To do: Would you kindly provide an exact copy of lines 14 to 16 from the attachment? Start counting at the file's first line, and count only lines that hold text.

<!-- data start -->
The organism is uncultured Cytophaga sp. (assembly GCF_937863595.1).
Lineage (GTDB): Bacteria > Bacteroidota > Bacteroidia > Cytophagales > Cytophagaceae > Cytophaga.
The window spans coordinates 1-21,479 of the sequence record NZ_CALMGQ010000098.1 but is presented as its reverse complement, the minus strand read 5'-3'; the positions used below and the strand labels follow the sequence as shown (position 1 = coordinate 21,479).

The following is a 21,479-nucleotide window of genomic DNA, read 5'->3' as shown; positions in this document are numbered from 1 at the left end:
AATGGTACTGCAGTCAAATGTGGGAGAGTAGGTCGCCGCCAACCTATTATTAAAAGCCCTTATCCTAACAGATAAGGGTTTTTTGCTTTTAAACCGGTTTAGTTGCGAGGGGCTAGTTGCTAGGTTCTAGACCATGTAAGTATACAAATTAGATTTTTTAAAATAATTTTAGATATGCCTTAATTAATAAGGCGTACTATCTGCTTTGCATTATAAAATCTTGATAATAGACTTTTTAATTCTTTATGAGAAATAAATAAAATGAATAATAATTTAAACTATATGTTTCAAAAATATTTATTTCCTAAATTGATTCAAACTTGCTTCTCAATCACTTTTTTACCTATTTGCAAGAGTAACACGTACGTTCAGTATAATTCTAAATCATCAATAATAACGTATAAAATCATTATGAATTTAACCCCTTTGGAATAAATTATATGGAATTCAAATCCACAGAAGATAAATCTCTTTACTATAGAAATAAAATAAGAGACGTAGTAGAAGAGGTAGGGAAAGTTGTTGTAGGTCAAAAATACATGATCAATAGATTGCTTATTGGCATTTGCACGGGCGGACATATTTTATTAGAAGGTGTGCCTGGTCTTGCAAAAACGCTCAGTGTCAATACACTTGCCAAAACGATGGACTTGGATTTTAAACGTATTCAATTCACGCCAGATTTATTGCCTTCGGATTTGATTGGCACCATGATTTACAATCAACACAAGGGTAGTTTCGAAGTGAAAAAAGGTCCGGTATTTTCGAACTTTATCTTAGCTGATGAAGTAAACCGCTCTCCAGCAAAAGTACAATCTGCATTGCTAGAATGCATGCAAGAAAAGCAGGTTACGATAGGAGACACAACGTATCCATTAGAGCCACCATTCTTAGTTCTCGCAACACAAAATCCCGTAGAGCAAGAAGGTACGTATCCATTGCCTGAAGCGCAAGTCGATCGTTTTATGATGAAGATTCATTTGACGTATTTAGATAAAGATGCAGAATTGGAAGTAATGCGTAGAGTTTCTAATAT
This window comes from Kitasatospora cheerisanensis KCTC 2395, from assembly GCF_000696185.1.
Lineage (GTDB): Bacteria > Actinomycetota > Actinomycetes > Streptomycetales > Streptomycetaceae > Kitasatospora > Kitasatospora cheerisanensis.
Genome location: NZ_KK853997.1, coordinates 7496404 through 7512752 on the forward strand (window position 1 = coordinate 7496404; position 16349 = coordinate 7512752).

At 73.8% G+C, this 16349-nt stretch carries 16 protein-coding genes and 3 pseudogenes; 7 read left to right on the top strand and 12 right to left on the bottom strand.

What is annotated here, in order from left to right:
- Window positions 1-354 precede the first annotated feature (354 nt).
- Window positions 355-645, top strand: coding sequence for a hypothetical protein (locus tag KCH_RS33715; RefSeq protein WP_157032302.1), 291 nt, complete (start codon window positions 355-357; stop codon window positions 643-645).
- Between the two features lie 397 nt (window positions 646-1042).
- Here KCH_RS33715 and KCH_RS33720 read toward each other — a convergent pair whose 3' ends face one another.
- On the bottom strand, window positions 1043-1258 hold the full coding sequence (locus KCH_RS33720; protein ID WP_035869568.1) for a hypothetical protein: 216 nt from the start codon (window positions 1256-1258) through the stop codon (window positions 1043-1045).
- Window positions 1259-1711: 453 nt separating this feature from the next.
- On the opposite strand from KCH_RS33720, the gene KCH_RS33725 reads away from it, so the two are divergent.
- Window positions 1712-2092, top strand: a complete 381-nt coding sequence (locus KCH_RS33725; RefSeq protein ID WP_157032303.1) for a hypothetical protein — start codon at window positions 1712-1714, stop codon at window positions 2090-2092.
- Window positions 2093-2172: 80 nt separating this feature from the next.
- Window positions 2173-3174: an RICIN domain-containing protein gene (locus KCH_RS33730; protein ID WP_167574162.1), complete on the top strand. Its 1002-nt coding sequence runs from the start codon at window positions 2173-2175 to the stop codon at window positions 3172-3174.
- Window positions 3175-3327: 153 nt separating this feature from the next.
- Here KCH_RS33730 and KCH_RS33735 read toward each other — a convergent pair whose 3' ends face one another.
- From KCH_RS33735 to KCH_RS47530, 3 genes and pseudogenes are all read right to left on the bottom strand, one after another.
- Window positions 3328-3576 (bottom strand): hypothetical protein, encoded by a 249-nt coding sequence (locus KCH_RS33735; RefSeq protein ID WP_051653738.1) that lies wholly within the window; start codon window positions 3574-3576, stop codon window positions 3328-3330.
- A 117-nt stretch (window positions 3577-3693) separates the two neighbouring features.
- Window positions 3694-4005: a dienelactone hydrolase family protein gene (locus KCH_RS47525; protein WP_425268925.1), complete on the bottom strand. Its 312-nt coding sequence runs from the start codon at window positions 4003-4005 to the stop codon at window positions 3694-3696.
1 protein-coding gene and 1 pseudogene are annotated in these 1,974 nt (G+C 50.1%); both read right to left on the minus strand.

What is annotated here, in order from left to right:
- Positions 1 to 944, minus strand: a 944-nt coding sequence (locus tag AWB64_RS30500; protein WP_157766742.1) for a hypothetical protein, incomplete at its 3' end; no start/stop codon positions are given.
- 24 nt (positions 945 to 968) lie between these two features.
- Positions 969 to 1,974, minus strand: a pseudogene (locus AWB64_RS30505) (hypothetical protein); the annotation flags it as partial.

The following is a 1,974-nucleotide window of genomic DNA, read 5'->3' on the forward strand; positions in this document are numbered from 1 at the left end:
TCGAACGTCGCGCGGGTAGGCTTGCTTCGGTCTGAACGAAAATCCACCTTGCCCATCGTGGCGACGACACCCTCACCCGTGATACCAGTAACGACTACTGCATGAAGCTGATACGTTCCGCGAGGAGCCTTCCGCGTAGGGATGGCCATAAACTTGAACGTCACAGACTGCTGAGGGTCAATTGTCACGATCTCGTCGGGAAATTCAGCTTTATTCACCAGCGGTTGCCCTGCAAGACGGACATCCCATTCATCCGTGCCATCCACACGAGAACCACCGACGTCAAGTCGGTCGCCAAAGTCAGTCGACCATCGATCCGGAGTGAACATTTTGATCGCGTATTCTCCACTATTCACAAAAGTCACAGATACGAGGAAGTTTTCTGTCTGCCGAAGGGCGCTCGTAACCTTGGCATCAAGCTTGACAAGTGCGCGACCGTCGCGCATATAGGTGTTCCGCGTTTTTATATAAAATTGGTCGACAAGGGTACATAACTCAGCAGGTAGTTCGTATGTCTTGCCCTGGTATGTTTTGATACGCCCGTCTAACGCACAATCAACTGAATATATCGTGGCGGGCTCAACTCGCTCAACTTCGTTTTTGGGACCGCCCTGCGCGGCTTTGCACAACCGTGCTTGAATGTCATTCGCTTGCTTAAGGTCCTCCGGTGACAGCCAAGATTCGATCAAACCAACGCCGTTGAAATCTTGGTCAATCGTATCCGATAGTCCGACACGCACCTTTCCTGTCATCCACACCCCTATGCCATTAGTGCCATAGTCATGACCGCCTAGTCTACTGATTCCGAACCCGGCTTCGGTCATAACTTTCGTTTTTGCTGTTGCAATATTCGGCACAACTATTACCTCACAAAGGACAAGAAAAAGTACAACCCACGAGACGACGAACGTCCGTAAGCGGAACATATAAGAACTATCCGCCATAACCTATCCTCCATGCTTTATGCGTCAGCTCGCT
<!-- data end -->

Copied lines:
- Here KCH_RS33715 and KCH_RS33720 read toward each other — a convergent pair whose 3' ends face one another.
- On the bottom strand, window positions 1043-1258 hold the full coding sequence (locus KCH_RS33720; protein ID WP_035869568.1) for a hypothetical protein: 216 nt from the start codon (window positions 1256-1258) through the stop codon (window positions 1043-1045).
- Window positions 1259-1711: 453 nt separating this feature from the next.